There’s still much work to do on the store planning and layout front but the real work will begin when you start to evaluate specific spaces.   Accordingly, it makes sense to identify a retail space architect/interior designer who can help you lay out specific spaces once you zero in on one or two locations.  The best spaces that come available for lease often lease up quickly, and having this space planning relationship lined up in advance can help you be ready to act quickly. 

If you find yourself considering one of the spaces we have available for lease in our portfolio, we can help point you to such firms who can assist you.   We have found that hiring an architect, although not always necessary, is money well-spent to avoid later surprises, unless you happen to be a code expert and know the local bylaws that will come into play.

STEP 4

So now you’ve figured out the ideal size for your store, selected a target location, hired an architect, developed an initial space layout and are now ready to lease the space.  Almost.  How much rent should you pay? What other lease terms are important to address?  Assuming you started the whole process by making sure you had the financial resources lined up to launch your new business, which is mission number one, you may still need some help to get across the finish line.  Maybe it’s a great topic for a future blog, although I am probably too conflicted to really help you with these issues.  Lining up an attorney who specializes in commercial/retail real estate along with an experienced retail broker or advisor to represent you might be a better plan.

To receive the full white paper and chart please click the button below.

Free White Paper and Store Size Chart button

Topics: commercial real estate, Resources For Retailers, retail real estate, independent retailer, selecting retail space, Leasing Tips, store sizes, retail store sizes, space requirements, sf needed for retail store, store dimensions, average store size for convenience store, average store size for coffee shop, average store size for pizza shop, average store size for mexican restaurant, average store size for burger restaurant, average store size for yogurt store, average store size for ice cream store, average store size for dry cleaner, average store size of nail salon, average store size for fitness services

How To Lease the Right Retail Space For Your Retail or Service Business

Posted by Bill Beckeman on Fri, Jun 03, 2011 @ 13:06 PM

So maybe you missed out on tying up a domain name like shoes.com. And anyhow, you’re not a web master seeking to create an Internet business that you can run from your bedroom.  You actually enjoy interacting personally with customers and you’ve already got a pretty solid business plan or are possibly seeking to expand an established business. You’ve lined up sufficient capital, done some research and begun looking at vacant storefronts, but aren’t sure how to decide where to land. So how do you select the right location to lease for your retail store or consumer service business?

 Independent Retailer xsm

Below are 10 steps to follow that will help you land the right retail space for your business:

1. Pick a town or towns that you already know pretty well

If you already know the character of a town, its people, their travel patterns and shopping habits, you’ll be much better off.   Having a network of pre-existing relationships and local contacts will help you start on the right foot, hopefully with lots of referrals from friends and positive local and social media feedback. 

2. Evaluate your potential customer base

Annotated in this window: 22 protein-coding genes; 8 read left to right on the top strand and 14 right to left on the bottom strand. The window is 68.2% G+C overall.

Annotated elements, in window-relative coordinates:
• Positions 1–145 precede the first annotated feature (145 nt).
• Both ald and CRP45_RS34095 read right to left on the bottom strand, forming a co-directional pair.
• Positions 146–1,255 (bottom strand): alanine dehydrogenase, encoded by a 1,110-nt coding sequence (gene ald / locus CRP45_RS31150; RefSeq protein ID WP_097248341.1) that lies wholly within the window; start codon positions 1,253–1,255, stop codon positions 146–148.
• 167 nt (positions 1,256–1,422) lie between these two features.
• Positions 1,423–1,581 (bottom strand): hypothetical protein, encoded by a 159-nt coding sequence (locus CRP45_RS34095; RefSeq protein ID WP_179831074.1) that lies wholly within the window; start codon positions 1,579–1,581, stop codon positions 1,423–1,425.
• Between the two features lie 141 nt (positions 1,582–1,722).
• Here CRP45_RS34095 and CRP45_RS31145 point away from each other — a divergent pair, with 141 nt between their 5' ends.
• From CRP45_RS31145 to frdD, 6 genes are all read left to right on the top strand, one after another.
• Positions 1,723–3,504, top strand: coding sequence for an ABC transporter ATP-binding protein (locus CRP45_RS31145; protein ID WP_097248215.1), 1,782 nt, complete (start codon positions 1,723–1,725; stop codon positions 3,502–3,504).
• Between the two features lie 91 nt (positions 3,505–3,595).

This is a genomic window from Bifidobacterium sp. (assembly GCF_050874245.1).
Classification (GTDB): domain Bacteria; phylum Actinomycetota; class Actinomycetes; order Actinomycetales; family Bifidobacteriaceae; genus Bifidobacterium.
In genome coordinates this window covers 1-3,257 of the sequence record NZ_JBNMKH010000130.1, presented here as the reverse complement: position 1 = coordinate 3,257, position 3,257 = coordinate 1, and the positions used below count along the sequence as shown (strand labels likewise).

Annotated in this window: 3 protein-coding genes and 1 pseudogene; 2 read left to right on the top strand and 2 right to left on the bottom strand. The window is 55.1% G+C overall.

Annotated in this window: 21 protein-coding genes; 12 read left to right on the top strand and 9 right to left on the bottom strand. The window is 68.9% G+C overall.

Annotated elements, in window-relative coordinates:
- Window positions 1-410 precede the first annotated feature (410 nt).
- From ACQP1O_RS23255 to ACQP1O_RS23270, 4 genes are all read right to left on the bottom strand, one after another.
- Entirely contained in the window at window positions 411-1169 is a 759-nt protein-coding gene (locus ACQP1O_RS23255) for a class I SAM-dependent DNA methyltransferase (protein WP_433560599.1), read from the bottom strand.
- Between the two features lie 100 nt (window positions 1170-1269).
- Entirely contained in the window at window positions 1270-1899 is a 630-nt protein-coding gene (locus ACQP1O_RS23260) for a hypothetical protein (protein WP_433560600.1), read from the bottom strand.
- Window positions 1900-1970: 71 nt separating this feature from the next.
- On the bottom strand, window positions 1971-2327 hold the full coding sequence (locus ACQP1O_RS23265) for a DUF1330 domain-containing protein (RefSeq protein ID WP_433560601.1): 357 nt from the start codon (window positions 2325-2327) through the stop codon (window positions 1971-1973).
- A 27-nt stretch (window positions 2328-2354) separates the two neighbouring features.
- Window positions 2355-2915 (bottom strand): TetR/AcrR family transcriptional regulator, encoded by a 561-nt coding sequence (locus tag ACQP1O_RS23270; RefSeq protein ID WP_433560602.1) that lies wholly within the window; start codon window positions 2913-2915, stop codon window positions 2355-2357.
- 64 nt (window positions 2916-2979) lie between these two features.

Run demographic analyses for locations with similar successful businesses that you are familiar with and compare them to locations you are considering. A broker who specializes in representing retailers can do this for you (see #4). Consider the shape and reach of your trade area – how far will customers travel to visit your store? Is the local population growing or changing significantly? How is it changing? Do the changes create more opportunity or greater risk? Look at the daytime population. How much will your business benefit from daytime customers vs. resident population? Does the income profile of the market align with the expected pricing of your product or service offerings?

3. Evaluate your potential competition

For each location or market you are considering, map out your competitors and honestly evaluate how much of their business you will be able to steal and/or how much potential there may be to expand the pie to meet unsatisfied local demand or looming market growth. Don’t forget to consider the potential for future competition. Where might a new competitor locate that would hurt your business significantly?

4. Consider hiring a retail leasing broker to represent you

A good broker, who specializes in retail real estate, particularly representing national retailers, will have insight regarding the selection criteria used by successful national retailers. You should take advantage of the experience they have evaluating the factors that matter most to the pros. It’s also likely that they have already compared and contrasted the shopping centers in your target market for other retailers. They will also have relationships with the owners of the best shopping centers. These relationships can be vital given that there is always strong competition for the best spaces.

5. Start evaluating specific availabilities

You are now ready to start assessing individual spaces that meet your size criteria within your chosen market. First, consider how the space will ideally lay out. How much storage area will you need? If the space is narrow and deep, can you create an effective layout? How much window-line do you need? Will you need special loading/delivery capability, etc.

6.  Evaluate specific property and space attributes (more)

7.  Develop initial sales projections for the spaces that meet your criteria (more)

8.  Solicit lease proposals for targeted spaces (more)

9.  Compare proposals, compare landlords and compare management (more)

10.  Select a space, negotiate your best deal (more)

For the complete list of 10 Steps on Leasing the Right Retail Space with details, written by our CEO, simply click below:

 Selecting Retail Space Tips

Topics: Resources For Retailers, retail real estate, selecting retail space, Leasing Tips, Boston, consumer service business